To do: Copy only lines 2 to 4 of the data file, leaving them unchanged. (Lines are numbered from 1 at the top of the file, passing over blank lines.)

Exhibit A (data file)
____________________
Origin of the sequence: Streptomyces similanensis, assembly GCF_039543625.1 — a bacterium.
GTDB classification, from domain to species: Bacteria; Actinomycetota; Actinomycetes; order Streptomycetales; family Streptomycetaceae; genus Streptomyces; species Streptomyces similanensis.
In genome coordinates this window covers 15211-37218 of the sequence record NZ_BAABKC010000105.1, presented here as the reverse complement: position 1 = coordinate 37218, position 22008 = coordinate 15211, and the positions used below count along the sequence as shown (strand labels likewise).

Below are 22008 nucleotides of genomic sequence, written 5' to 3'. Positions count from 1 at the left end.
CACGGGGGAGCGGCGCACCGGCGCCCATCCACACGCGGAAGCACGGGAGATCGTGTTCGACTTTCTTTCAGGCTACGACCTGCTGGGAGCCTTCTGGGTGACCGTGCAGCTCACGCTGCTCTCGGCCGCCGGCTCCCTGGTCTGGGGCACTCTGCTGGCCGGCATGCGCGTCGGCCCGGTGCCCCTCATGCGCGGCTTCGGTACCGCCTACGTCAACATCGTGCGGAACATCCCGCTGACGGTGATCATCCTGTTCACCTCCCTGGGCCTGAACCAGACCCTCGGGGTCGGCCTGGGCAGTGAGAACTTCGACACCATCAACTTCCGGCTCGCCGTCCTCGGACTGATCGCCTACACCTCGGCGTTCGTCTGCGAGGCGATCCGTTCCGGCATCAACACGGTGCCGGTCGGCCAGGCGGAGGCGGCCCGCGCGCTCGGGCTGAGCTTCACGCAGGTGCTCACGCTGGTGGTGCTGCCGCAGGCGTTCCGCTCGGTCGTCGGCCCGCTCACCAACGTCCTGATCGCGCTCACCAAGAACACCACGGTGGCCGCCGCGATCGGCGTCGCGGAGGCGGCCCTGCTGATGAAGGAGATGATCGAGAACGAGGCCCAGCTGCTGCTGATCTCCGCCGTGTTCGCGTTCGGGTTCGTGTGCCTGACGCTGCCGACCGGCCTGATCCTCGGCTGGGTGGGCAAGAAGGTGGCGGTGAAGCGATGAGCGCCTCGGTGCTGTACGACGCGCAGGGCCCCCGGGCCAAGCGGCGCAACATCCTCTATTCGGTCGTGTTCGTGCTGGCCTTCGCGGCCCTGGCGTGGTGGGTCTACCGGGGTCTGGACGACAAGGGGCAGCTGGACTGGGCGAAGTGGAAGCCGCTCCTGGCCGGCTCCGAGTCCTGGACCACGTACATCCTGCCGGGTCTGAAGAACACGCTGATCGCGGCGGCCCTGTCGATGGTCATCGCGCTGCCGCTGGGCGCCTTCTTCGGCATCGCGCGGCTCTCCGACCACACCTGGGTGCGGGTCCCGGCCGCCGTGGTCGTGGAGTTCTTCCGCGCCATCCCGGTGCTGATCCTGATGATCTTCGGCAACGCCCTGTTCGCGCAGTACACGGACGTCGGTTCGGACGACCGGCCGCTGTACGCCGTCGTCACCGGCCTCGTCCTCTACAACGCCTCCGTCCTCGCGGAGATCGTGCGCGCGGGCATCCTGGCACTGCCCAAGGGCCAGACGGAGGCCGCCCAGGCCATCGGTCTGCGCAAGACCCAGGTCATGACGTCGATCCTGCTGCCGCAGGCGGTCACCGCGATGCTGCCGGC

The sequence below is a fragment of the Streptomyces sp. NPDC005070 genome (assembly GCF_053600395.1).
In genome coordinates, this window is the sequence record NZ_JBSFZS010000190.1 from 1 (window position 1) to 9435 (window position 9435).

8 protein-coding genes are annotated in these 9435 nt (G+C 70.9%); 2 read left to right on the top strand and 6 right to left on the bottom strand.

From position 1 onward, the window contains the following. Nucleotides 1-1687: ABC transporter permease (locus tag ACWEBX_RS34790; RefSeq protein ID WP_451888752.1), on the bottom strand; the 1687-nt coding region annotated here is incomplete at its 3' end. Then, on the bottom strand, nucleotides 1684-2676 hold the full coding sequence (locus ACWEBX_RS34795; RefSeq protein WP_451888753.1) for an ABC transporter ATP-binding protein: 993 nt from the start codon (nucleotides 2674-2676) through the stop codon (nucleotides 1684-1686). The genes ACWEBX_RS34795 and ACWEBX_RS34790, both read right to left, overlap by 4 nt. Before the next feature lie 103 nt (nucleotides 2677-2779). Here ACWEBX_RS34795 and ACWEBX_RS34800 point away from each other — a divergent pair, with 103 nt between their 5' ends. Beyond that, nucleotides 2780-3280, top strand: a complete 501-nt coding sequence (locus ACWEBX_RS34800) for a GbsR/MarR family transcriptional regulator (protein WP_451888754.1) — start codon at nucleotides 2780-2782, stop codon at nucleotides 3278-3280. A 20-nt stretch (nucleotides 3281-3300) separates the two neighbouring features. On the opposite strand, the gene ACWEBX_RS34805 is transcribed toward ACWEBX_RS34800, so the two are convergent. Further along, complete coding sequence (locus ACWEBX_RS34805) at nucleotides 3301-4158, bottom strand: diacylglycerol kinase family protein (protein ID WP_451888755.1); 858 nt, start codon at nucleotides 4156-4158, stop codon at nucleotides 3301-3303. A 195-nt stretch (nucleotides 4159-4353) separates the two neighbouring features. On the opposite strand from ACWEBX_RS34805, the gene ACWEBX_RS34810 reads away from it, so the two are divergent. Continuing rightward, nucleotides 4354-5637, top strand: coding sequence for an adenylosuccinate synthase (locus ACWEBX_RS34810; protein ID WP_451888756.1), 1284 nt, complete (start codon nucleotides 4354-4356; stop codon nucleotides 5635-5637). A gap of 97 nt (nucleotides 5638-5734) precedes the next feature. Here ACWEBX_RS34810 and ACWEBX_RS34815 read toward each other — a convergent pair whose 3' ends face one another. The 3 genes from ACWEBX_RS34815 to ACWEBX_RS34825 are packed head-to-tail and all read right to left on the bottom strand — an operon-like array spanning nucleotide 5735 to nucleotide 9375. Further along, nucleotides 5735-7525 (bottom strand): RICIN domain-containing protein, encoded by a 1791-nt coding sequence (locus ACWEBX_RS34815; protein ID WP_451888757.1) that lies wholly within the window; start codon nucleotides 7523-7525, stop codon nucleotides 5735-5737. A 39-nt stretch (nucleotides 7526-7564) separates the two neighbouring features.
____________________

GTDB classification, from domain to species: Bacteria; Actinomycetota; Actinomycetes; order Streptomycetales; family Streptomycetaceae; genus Streptomyces; species Streptomyces similanensis.
In genome coordinates this window covers 15211-37218 of the sequence record NZ_BAABKC010000105.1, presented here as the reverse complement: position 1 = coordinate 37218, position 22008 = coordinate 15211, and the positions used below count along the sequence as shown (strand labels likewise).

Below are 22008 nucleotides of genomic sequence, written 5' to 3'. Positions count from 1 at the left end.